The 15 STRONGEST Versions of Superman, Ranked

Superman has been around for more than 80 years (creators Jerry Siegel and Joe Shuster conceptualized the character in 1933, years before they sold him to Detective Comics), which has given a lot of people the opportunity to work on the character. Whether a new artist added a muscle group here or a new tweak to the costume there, he has gone through some visual changes. More than that, he has changed considerably in terms of origin, personality and even power-level. What began as a character who was more powerful than everyone else on Earth evolved into a character more powerful than anything or anyone, anywhere and anytime... that is, until things were changed again and again over the years. With so many people involved over so many eras, Superman is nothing like he once was 10 years ago, let alone 80.

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With so many variations (there are plenty we decided against for this list), we looked back through cartoons, films and comics to come up with the most powerful versions of the Man of Steel. We decided to nix the idea of Superman wielding the sword or the Thought Robot, as we wanted to focus more on the character himself and not anything he might wield to make him more powerful. What follows are the 15 most powerful versions of Superman, ranked from weakest to strongest, and picked from alternate Earths, Elseworlds, reimaginings and his regular chronology.


The first version of Superman is certainly the least powerful. When he first debuted in Action Comics #1, written by Siegel and penciled by Shuster, he was faster than a speeding bullet, more powerful than a locomotive and could leap tall buildings in a single bound! Compared to the versions that followed, he doesn't match up. His max running speed was about 60 MPH, he couldn't fly and he wasn't invulnerable. That whole "leap tall buildings" bit literally meant he could jump over buildings, but that was it.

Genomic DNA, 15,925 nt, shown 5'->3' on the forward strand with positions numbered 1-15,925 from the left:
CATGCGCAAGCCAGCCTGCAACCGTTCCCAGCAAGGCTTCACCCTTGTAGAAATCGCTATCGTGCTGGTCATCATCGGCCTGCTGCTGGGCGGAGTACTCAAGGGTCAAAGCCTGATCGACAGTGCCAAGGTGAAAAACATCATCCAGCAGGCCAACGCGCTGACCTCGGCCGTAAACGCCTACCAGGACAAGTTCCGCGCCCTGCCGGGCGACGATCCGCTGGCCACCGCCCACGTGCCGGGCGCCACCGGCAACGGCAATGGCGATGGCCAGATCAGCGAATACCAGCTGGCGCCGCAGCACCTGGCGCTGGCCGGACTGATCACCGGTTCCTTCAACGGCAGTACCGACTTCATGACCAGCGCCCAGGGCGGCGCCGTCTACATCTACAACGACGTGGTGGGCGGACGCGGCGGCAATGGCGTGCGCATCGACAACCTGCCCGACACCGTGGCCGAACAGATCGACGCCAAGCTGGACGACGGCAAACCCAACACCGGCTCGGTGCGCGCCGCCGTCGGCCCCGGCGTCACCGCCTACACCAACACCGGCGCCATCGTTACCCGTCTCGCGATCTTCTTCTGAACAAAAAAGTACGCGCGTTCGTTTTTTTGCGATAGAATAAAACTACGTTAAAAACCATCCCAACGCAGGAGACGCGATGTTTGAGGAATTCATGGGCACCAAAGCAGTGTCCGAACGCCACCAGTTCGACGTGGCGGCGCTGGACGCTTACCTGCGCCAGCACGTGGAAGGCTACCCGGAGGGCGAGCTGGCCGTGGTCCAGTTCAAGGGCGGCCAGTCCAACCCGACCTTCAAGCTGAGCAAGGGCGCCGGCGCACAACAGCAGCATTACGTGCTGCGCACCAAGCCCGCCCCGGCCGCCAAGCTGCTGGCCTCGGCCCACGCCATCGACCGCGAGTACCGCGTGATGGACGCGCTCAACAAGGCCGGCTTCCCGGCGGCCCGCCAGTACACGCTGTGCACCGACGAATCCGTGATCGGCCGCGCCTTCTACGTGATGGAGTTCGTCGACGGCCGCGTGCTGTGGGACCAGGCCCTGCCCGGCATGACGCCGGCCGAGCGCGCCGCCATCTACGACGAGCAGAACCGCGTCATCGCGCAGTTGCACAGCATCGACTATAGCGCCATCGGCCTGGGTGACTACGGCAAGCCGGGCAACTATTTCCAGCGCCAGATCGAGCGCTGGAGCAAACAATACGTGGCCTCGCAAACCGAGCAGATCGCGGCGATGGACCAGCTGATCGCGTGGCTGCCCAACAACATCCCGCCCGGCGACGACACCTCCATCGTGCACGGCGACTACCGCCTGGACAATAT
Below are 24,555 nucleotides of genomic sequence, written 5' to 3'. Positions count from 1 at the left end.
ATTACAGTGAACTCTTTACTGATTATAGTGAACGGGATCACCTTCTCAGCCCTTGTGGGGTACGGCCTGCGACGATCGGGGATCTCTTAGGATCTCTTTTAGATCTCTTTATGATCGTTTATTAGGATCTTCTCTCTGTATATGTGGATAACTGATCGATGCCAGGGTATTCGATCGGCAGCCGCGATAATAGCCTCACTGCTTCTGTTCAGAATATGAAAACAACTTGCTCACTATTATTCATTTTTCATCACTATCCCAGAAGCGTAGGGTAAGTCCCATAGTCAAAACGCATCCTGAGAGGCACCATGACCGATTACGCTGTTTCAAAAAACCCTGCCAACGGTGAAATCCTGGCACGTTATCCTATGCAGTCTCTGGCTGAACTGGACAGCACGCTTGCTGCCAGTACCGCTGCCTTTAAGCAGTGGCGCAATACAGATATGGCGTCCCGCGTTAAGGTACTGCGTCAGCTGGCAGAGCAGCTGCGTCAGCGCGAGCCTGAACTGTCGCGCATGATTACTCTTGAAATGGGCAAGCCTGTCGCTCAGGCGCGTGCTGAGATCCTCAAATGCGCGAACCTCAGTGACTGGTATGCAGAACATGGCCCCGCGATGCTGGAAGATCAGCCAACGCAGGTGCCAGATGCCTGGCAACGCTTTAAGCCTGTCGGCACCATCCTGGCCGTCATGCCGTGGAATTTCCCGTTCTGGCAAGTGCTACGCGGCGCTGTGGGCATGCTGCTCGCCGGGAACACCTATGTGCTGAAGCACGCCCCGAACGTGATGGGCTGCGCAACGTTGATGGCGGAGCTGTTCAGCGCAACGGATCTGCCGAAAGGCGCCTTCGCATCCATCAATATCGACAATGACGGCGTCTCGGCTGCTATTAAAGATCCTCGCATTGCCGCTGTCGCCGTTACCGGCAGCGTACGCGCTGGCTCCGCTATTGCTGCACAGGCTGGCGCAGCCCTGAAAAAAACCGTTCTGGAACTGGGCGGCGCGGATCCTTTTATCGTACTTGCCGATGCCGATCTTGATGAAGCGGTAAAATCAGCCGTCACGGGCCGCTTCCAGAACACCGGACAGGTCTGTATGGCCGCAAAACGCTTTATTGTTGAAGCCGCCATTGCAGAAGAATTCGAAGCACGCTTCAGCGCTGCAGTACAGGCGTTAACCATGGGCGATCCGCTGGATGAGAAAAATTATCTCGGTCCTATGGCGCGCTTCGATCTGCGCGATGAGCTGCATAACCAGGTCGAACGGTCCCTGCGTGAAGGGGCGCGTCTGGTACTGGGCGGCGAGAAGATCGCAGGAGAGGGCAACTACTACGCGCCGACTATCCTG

Given the time-period in which he was introduced, Superman typically fought gangsters, corrupt politicians and regular criminals. The original Superman was more than the guy who stopped purse-snatchers but not by much. Superman's golden Age form existed between 1938 when the first comic debuted and 1955 when the Golden Age of Comics gave way to the Silver Age (more on that later).

14 NEW 52

DC has never been shy about mucking with their continuity and changing things, which is why they launched the New 52 concept back in 2011 rebooting all of their major properties. Along for the ride was, of course, Superman, who got a few changes along with the rest of the characters. There were some changes to the origin story -- he is younger, kind of a jerk -- and he has a new costume... well, a modified costume. He also has some power-level changes as well, especially at the beginning.

When he was reintroduced in 2011, Superman couldn't fly and he could be injured. They reset some of his power-levels all the way back to the original version, but still kept a lot of the ones that developed over time since his debut. It was an interesting approach to a character who was nearly invincible, but DC decided to increase his powers, even giving him some new ones, before redoing it again when they launched Rebirth in 2016.


The Superman presented in Warner Bros.' Superman: The Animated Series (1996-2000) was one of the most powerful to appear in animation up to that time. When the studio launched the series, they decided to focus on a version of the character that was an amalgamation combining parts of Superman before and after the Crisis on Infinite Earths. The settings, animation style and many of the villains paid homage to a more classic look while Superman's personality and power level landed square in the modern age more reflective of John Byrne's  Man of Steel reboot.

Supes didn't have to hold back on some of his enemies in the series, which gave fans a fun look at the character as he was presented in the comics. All of the previous cartoons and movies presented him in a slightly weaker light so it was truly a change for the character in the medium.


The version of Superman presented in Superman: Red Son, written by Mark Millar with pencils by Dave Johnson and Kilian Plunkett, was an alternate reality creation of the hero showing what would happen to Kal-L were he to land in Soviet Russia and not in Kansas. The Superman that developed was still a hero, but he was antithetical to American values. His arch-nemesis was still Lex Luthor, only Luthor worked for the U.S. Government to create hybrids and monsters strong enough to fight the Soviet Superman.